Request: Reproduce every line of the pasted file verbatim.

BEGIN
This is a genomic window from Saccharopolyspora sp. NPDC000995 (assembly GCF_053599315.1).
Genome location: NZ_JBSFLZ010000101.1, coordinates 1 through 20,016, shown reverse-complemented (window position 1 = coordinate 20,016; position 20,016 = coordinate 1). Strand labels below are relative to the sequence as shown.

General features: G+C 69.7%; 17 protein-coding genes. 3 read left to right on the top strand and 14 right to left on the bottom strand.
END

This is a genomic window from Saccharopolyspora sp. NPDC000995 (assembly GCF_053599315.1).
Genome location: NZ_JBSFLZ010000101.1, coordinates 1 through 20,016, shown reverse-complemented (window position 1 = coordinate 20,016; position 20,016 = coordinate 1). Strand labels below are relative to the sequence as shown.

General features: G+C 69.7%; 17 protein-coding genes. 3 read left to right on the top strand and 14 right to left on the bottom strand.